When the first computers became publically accessible, it was only the computer enthusiasts who purchased them. Nowadays, almost everyone has a computer, and it is the computer enthusiasts who are turned to for technical support.
Of course computers are a lot easier to use than they were 4 decades ago. We have graphical user interfaces which suggest how to proceed with useful tooltips, step by step wizards, and on screen help documents.
I do wonder how many people turn to ‘Google‘ with their problem before referring to the built in help within their preferred software package. There are a huge quantity of forum discussions that almost always contain the exact problem you are having with a number of solutions. If this huge quantity of information is available to you on the internet, is there really any need for personal technical support?
The answer to that question is yes, there is a need. There may be alot of information available through the internet but it is usually too technical and you end up needing someone in technical support just to talk you through what you have found.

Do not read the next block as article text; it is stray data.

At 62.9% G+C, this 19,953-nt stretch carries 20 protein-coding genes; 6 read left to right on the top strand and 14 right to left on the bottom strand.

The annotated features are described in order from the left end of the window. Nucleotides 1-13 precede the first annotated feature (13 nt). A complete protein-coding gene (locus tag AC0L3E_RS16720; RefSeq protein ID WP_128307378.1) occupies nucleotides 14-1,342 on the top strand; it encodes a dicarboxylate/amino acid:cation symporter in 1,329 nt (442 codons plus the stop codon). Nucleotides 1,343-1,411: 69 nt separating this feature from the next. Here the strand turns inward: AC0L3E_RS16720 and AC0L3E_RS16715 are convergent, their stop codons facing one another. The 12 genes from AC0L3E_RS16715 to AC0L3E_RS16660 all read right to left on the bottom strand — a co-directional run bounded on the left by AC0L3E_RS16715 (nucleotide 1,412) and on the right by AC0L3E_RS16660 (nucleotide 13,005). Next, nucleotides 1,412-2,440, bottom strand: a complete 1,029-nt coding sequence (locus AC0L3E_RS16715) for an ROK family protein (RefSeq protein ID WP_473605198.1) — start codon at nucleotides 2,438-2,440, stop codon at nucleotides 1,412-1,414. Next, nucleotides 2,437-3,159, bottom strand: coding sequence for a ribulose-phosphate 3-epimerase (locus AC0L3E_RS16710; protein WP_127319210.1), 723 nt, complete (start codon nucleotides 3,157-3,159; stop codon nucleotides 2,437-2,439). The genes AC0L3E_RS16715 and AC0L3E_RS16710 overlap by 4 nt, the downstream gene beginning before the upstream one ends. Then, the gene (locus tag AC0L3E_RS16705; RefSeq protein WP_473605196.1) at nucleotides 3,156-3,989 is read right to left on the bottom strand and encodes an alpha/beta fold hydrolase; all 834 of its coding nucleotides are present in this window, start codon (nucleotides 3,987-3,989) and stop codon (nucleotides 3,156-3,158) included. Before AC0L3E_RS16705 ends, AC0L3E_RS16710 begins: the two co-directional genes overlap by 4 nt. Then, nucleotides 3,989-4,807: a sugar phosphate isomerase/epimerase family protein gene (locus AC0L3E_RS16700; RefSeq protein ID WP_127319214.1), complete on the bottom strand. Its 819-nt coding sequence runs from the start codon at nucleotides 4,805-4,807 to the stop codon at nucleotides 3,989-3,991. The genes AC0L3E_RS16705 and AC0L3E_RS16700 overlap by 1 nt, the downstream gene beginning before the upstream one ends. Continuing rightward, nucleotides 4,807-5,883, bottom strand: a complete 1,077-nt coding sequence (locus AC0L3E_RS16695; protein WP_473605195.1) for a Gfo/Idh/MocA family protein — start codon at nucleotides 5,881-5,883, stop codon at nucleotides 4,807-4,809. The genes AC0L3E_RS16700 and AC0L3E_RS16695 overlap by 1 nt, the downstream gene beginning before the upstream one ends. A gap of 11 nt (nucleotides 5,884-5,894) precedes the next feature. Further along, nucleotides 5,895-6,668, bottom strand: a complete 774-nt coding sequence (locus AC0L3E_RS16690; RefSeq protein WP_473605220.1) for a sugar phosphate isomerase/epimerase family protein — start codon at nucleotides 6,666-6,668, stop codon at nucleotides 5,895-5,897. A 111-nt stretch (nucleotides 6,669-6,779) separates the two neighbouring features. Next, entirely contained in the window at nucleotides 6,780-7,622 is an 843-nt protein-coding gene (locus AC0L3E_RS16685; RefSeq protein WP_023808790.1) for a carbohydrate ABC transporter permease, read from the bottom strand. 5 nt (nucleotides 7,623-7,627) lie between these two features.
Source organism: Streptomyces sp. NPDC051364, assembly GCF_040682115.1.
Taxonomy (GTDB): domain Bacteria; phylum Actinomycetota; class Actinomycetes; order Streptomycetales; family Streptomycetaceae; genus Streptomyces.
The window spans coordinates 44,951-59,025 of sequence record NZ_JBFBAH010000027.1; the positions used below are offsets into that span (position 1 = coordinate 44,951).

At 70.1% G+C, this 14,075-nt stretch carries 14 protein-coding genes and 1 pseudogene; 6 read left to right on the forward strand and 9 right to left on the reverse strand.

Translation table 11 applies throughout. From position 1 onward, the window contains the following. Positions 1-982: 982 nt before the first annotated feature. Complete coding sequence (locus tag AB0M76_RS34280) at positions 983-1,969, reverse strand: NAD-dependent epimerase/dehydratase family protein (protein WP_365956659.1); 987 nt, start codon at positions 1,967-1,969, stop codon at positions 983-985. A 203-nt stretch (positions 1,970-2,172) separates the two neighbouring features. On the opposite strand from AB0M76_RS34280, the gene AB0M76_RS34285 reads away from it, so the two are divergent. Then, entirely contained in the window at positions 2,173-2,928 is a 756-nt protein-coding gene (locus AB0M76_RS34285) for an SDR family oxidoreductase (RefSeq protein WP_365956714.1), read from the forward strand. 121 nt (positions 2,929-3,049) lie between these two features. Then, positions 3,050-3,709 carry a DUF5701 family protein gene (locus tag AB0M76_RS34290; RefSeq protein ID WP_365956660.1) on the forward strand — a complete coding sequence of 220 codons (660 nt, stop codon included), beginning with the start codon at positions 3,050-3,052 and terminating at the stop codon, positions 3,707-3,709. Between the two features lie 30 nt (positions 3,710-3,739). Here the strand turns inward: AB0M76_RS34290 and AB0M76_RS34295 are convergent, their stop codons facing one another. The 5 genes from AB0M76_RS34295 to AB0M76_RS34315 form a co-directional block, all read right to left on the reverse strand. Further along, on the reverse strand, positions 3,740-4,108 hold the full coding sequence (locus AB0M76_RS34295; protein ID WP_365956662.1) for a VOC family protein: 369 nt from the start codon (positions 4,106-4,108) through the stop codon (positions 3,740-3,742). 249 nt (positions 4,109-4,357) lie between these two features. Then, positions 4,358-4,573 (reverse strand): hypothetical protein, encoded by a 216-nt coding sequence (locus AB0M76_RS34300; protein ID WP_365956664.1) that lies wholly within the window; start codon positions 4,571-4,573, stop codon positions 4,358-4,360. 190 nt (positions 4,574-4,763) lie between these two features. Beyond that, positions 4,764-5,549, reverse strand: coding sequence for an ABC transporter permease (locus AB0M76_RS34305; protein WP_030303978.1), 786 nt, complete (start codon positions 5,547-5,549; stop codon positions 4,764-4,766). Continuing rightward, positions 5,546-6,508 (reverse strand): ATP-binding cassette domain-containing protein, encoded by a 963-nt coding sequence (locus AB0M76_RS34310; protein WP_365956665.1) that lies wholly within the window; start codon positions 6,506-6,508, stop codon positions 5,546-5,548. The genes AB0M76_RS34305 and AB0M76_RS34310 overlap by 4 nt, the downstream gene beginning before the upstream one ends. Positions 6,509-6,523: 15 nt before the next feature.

For example using jargon such as, “change the default program for a file extension” may be meaningless to most people, but when explained as “There are many programs that can open that file, we just need to decide which one by default will open the file when double clicked” will actually mean something.
Also, a lot of users prefer the simplicity of phoning their technical support staff to get a personal response that is specific to their problem. In some cases they may have to wait for the technical support operator to research the issues and then talk them through the same fix they would have found online – but the operator will have better insights in to what to search for, and how to word the instructions for the particular user.
So even with the huge quantity of information on the internet, it still appears there is a want (if not a need) for personalised one to one technical support.
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